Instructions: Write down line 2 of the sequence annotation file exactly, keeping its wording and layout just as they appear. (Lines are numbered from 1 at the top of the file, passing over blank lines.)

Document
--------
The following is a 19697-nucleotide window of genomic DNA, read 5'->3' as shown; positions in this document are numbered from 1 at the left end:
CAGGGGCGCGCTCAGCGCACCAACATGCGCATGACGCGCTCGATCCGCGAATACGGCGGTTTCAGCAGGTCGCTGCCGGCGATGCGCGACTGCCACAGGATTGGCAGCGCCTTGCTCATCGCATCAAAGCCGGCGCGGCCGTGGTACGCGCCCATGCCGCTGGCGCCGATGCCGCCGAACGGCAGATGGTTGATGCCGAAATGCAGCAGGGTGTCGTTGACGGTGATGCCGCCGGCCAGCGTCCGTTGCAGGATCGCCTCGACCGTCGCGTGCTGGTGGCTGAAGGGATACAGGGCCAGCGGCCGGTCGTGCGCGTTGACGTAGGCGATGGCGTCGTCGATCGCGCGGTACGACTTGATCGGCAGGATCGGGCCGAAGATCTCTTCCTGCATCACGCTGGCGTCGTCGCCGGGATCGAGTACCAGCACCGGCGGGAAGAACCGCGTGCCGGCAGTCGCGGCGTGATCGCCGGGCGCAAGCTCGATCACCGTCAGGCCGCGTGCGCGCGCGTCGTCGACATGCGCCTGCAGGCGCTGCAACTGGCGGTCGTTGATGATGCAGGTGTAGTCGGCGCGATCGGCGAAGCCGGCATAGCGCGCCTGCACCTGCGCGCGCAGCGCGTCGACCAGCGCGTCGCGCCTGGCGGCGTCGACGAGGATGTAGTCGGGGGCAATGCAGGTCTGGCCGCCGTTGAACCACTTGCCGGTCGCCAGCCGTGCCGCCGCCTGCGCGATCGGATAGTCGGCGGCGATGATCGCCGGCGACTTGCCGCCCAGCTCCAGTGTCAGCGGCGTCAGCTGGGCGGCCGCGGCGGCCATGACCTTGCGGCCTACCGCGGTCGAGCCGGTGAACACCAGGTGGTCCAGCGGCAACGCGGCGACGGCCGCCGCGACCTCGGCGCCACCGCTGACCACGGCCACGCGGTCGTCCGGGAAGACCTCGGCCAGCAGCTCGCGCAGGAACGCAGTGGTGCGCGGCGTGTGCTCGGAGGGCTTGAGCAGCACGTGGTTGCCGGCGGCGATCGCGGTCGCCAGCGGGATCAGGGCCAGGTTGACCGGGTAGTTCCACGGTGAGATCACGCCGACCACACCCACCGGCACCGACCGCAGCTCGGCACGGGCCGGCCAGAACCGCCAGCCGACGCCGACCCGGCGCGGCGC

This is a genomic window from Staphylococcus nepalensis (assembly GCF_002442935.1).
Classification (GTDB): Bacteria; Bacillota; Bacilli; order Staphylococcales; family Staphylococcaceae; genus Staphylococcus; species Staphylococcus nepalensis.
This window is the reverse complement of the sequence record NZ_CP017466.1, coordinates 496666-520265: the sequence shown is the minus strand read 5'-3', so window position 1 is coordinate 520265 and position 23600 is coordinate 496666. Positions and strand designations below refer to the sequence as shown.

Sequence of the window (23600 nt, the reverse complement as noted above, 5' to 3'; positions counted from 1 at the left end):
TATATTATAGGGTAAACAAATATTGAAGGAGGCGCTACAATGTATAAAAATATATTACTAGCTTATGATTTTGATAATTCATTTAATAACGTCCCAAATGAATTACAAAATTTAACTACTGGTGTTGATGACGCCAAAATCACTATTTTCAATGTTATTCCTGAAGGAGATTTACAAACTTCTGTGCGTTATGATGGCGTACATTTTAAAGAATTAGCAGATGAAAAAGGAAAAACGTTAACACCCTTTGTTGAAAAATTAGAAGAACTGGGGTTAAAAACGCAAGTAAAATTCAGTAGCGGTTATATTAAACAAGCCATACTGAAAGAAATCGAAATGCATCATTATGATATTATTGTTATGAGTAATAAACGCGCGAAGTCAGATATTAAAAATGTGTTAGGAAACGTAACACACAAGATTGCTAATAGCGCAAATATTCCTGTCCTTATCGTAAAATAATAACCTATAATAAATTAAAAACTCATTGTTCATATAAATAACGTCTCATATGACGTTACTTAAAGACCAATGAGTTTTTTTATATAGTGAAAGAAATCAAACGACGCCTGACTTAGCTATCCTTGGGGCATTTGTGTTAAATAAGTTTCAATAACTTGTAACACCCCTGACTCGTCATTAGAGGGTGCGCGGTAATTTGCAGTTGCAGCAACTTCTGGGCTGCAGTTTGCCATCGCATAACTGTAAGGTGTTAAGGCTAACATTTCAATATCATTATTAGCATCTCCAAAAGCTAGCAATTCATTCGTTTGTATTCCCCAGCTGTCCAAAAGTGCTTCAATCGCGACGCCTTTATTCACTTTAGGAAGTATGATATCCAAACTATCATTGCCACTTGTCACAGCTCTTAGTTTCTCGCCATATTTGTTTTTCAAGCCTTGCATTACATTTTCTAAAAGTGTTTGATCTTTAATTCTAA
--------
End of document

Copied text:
CAGGGGCGCGCTCAGCGCACCAACATGCGCATGACGCGCTCGATCCGCGAATACGGCGGTTTCAGCAGGTCGCTGCCGGCGATGCGCGACTGCCACAGGATTGGCAGCGCCTTGCTCATCGCATCAAAGCCGGCGCGGCCGTGGTACGCGCCCATGCCGCTGGCGCCGATGCCGCCGAACGGCAGATGGTTGATGCCGAAATGCAGCAGGGTGTCGTTGACGGTGATGCCGCCGGCCAGCGTCCGTTGCAGGATCGCCTCGACCGTCGCGTGCTGGTGGCTGAAGGGATACAGGGCCAGCGGCCGGTCGTGCGCGTTGACGTAGGCGATGGCGTCGTCGATCGCGCGGTACGACTTGATCGGCAGGATCGGGCCGAAGATCTCTTCCTGCATCACGCTGGCGTCGTCGCCGGGATCGAGTACCAGCACCGGCGGGAAGAACCGCGTGCCGGCAGTCGCGGCGTGATCGCCGGGCGCAAGCTCGATCACCGTCAGGCCGCGTGCGCGCGCGTCGTCGACATGCGCCTGCAGGCGCTGCAACTGGCGGTCGTTGATGATGCAGGTGTAGTCGGCGCGATCGGCGAAGCCGGCATAGCGCGCCTGCACCTGCGCGCGCAGCGCGTCGACCAGCGCGTCGCGCCTGGCGGCGTCGACGAGGATGTAGTCGGGGGCAATGCAGGTCTGGCCGCCGTTGAACCACTTGCCGGTCGCCAGCCGTGCCGCCGCCTGCGCGATCGGATAGTCGGCGGCGATGATCGCCGGCGACTTGCCGCCCAGCTCCAGTGTCAGCGGCGTCAGCTGGGCGGCCGCGGCGGCCATGACCTTGCGGCCTACCGCGGTCGAGCCGGTGAACACCAGGTGGTCCAGCGGCAACGCGGCGACGGCCGCCGCGACCTCGGCGCCACCGCTGACCACGGCCACGCGGTCGTCCGGGAAGACCTCGGCCAGCAGCTCGCGCAGGAACGCAGTGGTGCGCGGCGTGTGCTCGGAGGGCTTGAGCAGCACGTGGTTGCCGGCGGCGATCGCGGTCGCCAGCGGGATCAGGGCCAGGTTGACCGGGTAGTTCCACGGTGAGATCACGCCGACCACACCCACCGGCACCGACCGCAGCTCGGCACGGGCCGGCCAGAACCGCCAGCCGACGCCGACCCGGCGCGGCGC